- One of the best menu system
With Windows XP, you don't need to install any
software to transfer images from camera to PC.
Just plug the USB cable into your camera and PC
USB socket, switch the S7000 to Playback Mode,
and turn the camera on. The S7000 is automatically
configured as an external drive.
There is a difference in writing time and transfer
time between using CF I memory card or the xD-Picture
It took me about 8 sec. to transfer a 12M Fine
image from the camera to my PC (P4, 1.60 GHz,
512MB RAM). The S7000 comes with high-speed USB
2.0, though my PC only has USB 1.0 ports, and
so you will get faster results with a high-speed
Transfer Time (sec.)
(USB 1.0 port
instead of USB 2.0 port)
A converted TIff file (4048x3040) saves at about
36MB; A RAW file (4048x3040) saves at about 12.8MB;
a 12M Fine image (4048x3040) saves at about 4.5MB;
and a 6M image (2848x2136) saves at about 1.6MB.
If you intend to print very large prints, use
the 12M Fine image quality; otherwise, the 6M
image quality is perhaps the best choice, though
the output is severely compressed. So, try them
out both yourself to decide which one you prefer.
It takes about 2 min to convert a RAW file to
TIFF using the RAW File Converter LE. The latter
does not provide any functionality other than
the RAW to TIFF conversion, which kinds of defeat
the purpose of using RAW. We recommend that you
use your own RAW conversion software or purchase
the optional RAW File Converter EX.
Here are approximate writing time when saving
images to my CF type I memory card (timed from
when the shutter is depressed to when the green/orange
light stops blinking and lights steady). However,
thanks to the S7000's internal buffer, you won't
have to wait the full time to take another shot;
the number in parentheses is the number of shots
I was able to fire off one after another before
the camera locked up writing to memory card:
4 (CF=5, xD="no lag")
||2 (no lag)
At 12M Fine image quality, I was able to take
5 images in rapid succession using the CF I card;
thereafter, I can take an image after every 3
sec. Using the xD-Picture Card, I can keep taking
pictures. In RAW file format, I can take 2 images
in rapid succession before the camera locks up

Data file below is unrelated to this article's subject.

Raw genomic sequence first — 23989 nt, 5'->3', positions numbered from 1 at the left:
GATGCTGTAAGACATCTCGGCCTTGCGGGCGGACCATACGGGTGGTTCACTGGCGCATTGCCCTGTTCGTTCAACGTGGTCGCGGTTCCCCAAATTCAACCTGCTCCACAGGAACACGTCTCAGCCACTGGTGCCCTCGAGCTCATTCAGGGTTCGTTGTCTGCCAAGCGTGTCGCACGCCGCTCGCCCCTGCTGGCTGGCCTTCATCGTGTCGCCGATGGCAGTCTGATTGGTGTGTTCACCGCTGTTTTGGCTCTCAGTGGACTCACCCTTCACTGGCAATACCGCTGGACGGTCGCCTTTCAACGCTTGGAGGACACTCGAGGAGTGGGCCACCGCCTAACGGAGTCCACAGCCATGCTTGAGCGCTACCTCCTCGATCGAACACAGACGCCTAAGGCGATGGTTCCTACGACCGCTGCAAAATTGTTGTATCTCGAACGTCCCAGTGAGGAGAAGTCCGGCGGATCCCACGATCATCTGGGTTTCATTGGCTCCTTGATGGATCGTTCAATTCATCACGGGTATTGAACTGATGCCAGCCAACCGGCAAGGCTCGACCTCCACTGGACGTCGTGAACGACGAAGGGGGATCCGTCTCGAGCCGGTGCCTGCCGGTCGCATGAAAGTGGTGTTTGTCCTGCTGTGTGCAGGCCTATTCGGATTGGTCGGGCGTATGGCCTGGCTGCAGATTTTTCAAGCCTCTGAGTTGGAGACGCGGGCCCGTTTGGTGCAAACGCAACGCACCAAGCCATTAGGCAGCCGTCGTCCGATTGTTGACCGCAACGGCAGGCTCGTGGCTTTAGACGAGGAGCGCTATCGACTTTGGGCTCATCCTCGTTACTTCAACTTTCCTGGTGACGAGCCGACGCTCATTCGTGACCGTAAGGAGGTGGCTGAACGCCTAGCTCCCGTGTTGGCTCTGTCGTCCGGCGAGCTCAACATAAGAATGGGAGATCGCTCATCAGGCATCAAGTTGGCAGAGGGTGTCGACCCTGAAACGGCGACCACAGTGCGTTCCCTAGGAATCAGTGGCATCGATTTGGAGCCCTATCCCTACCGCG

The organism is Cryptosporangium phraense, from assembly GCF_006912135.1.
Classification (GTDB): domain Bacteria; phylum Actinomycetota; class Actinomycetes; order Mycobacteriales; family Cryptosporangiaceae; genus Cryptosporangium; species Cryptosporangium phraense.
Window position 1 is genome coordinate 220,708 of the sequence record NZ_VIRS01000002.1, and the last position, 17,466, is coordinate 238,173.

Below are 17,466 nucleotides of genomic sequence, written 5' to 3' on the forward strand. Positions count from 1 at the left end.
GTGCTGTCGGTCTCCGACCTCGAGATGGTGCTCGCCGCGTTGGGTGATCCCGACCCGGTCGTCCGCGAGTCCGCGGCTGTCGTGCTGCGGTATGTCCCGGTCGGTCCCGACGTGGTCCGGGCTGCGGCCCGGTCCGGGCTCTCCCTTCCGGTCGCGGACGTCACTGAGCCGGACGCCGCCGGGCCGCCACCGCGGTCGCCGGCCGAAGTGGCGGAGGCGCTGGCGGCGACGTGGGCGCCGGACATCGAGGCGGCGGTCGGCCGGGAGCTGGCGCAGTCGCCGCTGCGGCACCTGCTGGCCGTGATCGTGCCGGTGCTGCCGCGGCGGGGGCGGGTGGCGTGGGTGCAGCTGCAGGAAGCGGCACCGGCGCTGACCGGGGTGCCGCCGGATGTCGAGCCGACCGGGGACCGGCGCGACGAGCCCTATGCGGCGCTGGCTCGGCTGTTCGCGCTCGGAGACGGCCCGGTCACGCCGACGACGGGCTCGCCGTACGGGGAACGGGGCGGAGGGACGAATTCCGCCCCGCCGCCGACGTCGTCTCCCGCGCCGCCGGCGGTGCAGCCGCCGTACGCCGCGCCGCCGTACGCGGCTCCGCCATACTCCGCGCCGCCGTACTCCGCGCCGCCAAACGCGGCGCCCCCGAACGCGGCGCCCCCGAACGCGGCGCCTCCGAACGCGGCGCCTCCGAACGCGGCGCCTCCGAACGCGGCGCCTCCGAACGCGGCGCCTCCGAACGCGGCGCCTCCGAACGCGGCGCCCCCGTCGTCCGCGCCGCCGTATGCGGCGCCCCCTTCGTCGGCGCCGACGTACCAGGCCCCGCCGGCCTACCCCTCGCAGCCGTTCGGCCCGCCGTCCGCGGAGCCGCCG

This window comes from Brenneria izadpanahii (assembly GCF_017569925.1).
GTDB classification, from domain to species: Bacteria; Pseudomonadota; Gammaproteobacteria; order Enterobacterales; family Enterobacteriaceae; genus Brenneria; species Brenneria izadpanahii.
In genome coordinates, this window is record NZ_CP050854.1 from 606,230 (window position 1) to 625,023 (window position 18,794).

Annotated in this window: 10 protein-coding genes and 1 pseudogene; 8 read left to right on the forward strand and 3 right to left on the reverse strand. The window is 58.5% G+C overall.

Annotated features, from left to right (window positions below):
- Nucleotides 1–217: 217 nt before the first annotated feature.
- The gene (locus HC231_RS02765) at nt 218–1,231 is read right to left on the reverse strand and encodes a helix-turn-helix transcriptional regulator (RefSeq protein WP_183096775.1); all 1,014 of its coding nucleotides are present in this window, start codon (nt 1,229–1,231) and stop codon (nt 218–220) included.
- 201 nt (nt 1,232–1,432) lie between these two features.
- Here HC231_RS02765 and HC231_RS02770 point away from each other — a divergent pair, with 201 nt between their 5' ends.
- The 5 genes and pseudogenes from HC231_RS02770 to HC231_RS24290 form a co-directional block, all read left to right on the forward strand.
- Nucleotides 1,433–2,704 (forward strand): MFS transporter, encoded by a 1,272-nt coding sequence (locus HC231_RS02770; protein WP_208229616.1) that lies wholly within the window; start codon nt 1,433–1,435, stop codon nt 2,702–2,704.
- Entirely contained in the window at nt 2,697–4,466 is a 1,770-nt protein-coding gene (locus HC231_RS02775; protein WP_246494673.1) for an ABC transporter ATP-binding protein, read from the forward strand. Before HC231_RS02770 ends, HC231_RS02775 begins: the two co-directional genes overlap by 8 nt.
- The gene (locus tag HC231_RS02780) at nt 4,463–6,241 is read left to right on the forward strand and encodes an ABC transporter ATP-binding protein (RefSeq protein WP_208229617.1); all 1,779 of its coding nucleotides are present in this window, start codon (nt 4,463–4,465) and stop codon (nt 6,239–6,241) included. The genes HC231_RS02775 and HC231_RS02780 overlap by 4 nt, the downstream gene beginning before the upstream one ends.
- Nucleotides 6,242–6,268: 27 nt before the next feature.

writing to memory card; thereafter, I can take
an image after every 8 sec. (5 sec. for xD-Picture
Card). At 6M image quality, there is no shutter
lag or writing lag, i.e. you can take as many
shots as you want one after another. Power up
is fast at about 3 sec.
I love the FinePixViewer software because all
the information is contained in one screen. Each
image's filename is clearly visible and you do
not need to launch another window to view the
EXIF info. There is some valuable screen real
estate wasted along the rightmost column with
the "Register Now" ad. You can do basic
image editing, re: brightness, saturation, hue,
The S7000 Instruction Manual is well illustrated
and written, though the print font is very small,
and the paper is cheap newsprint.
Other features I have not touched upon: Final
5 saves the last 5 shots, Top 5 saves the first
5 shots, and Long Continuous allows up to 40 continuous
shots at intervals as short as 1 sec.
All in all, the Fujifilm FinePix S7000
is truly one of the most enjoyable prosumer digital
camera I've used. Some cameras just seem to be
like that and I find the S7000 to be especially
ergonomic, intuitive, and so simple to use --
almost point-and-shoot simple! And the manual
features are there, a simple button press away.
The EVF is one of the best (though Fujifilm needs
to add extreme low-light capability to it) and
the large viewfinder makes a huge difference in
how easy it is to compose and concentrate on the
images you want to take.